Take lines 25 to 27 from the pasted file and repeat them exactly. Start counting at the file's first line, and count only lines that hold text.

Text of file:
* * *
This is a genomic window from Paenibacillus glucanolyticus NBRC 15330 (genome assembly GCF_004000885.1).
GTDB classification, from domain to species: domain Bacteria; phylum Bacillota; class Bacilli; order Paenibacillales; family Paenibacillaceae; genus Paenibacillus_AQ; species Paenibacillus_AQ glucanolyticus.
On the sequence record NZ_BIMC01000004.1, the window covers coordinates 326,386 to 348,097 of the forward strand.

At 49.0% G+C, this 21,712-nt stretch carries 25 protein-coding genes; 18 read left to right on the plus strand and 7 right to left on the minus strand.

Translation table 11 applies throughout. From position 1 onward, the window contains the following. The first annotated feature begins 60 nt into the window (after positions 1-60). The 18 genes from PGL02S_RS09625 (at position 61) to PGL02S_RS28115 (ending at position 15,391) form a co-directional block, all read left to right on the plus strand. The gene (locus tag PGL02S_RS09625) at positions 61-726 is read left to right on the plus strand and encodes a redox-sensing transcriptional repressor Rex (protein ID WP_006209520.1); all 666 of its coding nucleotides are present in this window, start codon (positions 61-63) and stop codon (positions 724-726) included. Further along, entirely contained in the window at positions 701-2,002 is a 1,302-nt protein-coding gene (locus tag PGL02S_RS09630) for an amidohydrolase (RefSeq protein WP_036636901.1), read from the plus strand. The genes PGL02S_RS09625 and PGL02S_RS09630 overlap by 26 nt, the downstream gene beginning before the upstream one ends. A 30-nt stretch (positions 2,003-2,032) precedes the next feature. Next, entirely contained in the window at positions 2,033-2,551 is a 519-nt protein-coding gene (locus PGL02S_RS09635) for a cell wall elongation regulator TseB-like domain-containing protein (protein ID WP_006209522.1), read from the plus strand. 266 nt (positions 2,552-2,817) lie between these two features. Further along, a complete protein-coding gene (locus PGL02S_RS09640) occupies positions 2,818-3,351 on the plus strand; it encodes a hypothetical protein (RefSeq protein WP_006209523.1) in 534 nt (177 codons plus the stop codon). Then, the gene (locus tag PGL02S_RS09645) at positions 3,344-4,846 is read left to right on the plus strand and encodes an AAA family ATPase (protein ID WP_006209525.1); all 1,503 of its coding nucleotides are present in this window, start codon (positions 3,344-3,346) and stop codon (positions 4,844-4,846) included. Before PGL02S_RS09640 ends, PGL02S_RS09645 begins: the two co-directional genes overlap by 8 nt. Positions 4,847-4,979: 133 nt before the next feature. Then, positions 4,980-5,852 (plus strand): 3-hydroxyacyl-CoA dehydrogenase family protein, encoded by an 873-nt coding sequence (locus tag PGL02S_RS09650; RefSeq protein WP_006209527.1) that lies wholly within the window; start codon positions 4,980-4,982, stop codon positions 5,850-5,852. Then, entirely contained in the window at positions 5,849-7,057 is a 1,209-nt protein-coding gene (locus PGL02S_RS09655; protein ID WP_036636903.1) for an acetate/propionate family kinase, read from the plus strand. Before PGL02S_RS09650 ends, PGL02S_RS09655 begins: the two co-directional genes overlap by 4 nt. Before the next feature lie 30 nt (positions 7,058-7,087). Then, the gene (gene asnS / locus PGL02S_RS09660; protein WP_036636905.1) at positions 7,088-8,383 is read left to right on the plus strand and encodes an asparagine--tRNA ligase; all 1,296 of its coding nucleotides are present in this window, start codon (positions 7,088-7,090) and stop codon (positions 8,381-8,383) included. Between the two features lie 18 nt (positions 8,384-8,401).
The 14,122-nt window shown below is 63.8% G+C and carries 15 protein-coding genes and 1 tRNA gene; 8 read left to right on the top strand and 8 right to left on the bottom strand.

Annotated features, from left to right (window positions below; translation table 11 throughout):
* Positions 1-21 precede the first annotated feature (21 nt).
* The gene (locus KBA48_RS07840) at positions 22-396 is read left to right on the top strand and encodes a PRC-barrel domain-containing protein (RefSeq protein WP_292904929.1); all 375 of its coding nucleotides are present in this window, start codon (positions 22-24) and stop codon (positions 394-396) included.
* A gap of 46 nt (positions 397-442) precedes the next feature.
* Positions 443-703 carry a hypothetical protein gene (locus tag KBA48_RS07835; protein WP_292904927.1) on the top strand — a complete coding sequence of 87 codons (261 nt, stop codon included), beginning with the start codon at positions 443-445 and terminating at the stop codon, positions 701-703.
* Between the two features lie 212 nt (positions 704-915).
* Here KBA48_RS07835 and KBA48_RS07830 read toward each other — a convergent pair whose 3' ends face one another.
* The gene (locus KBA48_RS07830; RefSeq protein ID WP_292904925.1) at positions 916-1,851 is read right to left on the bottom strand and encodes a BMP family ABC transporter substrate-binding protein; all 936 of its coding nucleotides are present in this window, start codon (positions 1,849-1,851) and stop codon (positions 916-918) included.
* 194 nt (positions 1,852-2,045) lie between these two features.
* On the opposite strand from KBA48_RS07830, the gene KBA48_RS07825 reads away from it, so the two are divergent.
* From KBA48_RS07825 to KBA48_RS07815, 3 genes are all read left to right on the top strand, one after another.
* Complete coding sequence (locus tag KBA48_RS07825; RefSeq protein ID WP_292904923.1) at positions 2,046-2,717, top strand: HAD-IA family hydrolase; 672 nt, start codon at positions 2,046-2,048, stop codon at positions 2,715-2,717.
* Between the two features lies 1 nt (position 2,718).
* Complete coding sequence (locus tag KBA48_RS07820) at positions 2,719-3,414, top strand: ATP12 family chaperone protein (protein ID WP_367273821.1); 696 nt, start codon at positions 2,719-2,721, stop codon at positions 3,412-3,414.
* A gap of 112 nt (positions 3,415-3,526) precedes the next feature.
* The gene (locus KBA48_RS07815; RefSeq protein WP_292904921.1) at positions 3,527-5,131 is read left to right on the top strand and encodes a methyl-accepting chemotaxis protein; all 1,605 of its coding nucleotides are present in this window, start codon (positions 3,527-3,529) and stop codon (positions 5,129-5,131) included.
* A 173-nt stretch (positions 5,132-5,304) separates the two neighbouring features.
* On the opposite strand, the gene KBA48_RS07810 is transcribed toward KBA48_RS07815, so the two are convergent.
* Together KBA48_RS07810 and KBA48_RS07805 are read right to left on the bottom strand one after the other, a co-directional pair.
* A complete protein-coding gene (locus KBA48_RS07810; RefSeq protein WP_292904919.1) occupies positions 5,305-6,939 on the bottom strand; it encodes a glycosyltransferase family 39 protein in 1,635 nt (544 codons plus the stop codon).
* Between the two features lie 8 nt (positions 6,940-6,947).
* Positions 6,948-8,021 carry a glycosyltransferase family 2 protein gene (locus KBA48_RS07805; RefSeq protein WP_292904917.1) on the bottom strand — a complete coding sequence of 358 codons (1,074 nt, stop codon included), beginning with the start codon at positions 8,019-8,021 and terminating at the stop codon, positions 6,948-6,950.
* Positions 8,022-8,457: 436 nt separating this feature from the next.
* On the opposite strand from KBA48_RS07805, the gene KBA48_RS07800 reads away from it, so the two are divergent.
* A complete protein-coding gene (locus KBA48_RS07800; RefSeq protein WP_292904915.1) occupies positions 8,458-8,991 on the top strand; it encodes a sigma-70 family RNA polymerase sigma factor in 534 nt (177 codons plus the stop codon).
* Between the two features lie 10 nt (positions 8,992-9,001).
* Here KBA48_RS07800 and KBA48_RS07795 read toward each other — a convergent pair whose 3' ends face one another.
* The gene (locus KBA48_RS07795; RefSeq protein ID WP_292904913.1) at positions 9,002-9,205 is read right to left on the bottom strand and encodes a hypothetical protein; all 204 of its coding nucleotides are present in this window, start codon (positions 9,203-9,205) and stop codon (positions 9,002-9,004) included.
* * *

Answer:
* Together KBA48_RS07810 and KBA48_RS07805 are read right to left on the bottom strand one after the other, a co-directional pair.
* A complete protein-coding gene (locus KBA48_RS07810; RefSeq protein WP_292904919.1) occupies positions 5,305-6,939 on the bottom strand; it encodes a glycosyltransferase family 39 protein in 1,635 nt (544 codons plus the stop codon).
* Between the two features lie 8 nt (positions 6,940-6,947).